Ah, back-to-school time.
This year marked a milestone for us—the youngest started kindergarten. And not the old-fashioned, yippy-skippy half-day variety, either. I’m talking full-day, riding-the-bus kindergarten.
So when the big morning came, I hurried the kids down to the bus stop with my camera in hand. No way was I missing the Kodak moment of my baby’s first climb onto the big yellow bus. As we waited for it to arrive, Ry pranced along the curb line in eager anticipation. His older brother—a big 4th grader now—repeatedly warned him to stay back or he’d get in trouble by the bus driver. I chimed in as well, much more concerned about the danger of on-coming traffic than any lecture from a bus driver.
When the bus finally arrived, Ryan stood at attention, poised to spring up the steps. I smiled down at him like any proud mama would, and crossed my fingers that he would remember to turn back around and give me a smile before disappearing into the depths of the big yellow bird. When the doors opened and the driver smiled, I gave Ryan a little pat on the back for good luck—trust me, I’d already smothered him in his fair share of hugs and kisses—and he began his climb up the big black steps.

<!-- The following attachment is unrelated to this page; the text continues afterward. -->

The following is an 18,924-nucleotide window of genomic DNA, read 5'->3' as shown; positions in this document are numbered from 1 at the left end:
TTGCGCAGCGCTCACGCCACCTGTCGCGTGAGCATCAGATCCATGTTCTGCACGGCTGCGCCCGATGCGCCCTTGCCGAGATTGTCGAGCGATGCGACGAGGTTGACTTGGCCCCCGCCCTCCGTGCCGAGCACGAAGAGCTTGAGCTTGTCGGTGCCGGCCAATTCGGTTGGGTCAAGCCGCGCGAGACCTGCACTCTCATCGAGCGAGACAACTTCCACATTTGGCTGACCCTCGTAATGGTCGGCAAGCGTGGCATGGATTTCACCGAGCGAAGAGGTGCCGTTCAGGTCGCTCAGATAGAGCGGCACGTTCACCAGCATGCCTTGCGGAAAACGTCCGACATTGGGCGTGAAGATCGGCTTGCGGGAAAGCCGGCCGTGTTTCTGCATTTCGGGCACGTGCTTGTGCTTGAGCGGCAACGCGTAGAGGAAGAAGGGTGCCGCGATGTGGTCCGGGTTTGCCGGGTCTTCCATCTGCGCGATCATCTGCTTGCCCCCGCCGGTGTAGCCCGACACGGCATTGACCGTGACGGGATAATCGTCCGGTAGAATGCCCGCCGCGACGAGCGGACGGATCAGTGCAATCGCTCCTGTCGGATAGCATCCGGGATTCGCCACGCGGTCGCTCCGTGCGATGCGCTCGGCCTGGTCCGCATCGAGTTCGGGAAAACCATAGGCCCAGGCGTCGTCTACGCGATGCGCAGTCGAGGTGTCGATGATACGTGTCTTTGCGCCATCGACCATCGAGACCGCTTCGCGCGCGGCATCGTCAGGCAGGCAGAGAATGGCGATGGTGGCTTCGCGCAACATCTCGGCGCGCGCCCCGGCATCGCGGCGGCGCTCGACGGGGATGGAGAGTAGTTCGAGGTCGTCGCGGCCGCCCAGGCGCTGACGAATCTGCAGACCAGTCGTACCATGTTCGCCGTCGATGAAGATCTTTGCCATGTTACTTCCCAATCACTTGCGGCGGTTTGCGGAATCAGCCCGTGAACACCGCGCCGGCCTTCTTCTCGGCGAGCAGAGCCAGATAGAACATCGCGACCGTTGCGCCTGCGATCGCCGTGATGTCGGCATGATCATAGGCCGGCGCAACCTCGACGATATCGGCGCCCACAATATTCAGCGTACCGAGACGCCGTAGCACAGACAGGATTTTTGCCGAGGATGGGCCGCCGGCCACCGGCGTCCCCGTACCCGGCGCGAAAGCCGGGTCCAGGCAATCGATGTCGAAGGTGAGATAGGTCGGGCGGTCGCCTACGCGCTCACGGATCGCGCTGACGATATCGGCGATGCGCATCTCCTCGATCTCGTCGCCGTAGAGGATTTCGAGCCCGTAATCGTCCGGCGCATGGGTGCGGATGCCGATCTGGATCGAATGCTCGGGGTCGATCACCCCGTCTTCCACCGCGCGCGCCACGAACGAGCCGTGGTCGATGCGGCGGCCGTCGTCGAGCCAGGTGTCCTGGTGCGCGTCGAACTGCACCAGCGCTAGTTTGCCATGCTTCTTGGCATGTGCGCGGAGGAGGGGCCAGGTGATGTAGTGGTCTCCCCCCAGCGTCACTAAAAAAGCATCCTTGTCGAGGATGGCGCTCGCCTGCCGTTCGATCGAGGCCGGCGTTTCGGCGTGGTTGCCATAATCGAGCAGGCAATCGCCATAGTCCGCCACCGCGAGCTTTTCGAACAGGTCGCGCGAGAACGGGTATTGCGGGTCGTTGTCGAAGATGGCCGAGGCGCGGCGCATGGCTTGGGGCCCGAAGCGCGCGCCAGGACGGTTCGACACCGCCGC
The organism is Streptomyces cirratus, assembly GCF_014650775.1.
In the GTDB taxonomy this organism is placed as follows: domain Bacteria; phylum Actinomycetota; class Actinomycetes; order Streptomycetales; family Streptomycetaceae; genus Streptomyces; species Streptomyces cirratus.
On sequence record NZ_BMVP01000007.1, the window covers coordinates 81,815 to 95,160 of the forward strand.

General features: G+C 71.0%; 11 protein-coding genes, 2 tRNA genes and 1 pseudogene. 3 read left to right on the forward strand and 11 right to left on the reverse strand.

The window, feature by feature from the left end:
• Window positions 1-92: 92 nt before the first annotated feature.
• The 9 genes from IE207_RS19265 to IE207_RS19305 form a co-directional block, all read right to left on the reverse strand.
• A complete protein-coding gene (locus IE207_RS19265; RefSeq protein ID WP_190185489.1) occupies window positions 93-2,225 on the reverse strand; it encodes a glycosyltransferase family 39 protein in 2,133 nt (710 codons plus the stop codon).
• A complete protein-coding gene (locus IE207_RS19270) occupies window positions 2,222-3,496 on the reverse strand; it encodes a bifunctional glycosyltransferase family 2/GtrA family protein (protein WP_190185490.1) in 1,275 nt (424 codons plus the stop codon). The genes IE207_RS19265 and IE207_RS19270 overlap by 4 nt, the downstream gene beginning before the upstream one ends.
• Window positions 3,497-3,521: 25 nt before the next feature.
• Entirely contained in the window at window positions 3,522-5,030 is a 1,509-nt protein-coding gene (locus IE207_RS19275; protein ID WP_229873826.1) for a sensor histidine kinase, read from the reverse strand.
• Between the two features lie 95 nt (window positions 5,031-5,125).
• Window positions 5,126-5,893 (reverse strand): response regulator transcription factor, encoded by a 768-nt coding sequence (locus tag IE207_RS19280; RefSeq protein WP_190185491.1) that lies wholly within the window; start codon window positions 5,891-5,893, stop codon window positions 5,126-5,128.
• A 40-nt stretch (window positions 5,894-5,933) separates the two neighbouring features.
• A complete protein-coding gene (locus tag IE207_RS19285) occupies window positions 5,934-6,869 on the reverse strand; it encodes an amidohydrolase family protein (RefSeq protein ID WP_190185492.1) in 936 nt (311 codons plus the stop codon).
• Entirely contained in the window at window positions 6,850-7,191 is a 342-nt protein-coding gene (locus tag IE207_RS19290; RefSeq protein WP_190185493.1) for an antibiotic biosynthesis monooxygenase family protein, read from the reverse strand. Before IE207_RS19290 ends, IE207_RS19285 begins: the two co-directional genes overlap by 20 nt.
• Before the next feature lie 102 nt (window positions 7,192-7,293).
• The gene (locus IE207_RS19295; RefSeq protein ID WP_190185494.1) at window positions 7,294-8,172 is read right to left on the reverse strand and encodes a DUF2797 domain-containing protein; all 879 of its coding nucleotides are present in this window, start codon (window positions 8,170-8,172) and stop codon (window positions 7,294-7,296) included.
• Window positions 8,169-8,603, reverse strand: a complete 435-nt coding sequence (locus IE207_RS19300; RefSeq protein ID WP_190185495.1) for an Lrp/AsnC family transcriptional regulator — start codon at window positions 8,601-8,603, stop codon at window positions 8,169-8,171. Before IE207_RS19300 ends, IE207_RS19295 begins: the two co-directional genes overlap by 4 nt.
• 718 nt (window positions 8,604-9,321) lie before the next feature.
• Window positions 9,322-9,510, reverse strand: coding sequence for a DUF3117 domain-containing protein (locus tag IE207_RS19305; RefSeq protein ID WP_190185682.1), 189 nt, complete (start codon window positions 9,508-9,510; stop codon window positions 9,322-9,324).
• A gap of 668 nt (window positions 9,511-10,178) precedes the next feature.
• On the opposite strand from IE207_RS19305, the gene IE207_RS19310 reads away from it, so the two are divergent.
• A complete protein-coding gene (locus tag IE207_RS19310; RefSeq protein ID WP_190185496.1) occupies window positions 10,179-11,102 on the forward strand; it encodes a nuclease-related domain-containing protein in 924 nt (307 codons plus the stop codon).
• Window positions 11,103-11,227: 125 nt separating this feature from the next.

But apparently we were both a little over eager, and neither one of us had put enough weight on my older son’s warning about potential lectures. The bus driver firmly but politely instructed Ryan to get back off the bus, then asked Jake to go over ‘the rules’ with his little brother. Jake nodded, then proceeded to inform both his brother and I that kids can’t get on the bus until the driver gives them a thumb’s up. It’s her way of letting them know her eyes are done scanning the road and that she’s focused on them. A simple enough request for riders patient enough to wait and listen.
Yeah, okay, so I fail. Patience isn’t exactly my strong suit.
But I did get my picture. Two, actually—one at the wrong time and one after the driver gave her ‘all clear’ signal. Thankfully, Ryan was too excited about his first bus ride to let a gentle scolding dampen his spirits any.
And so I was handed my first, impromptu lesson of the school year. The bus stop debacle was a subtle reminder that when the doors of life slide open before you, we shouldn’t assume it’s time to dash right on through. Patience is a virtue, and, as my mother-in-law likes to say, a virtue is a good thing. It might even help shield you from an unnecessary scolding or two.
And besides, we all know what it means when you assume things.
Yep. Except yesterday, those first three letters were all on me.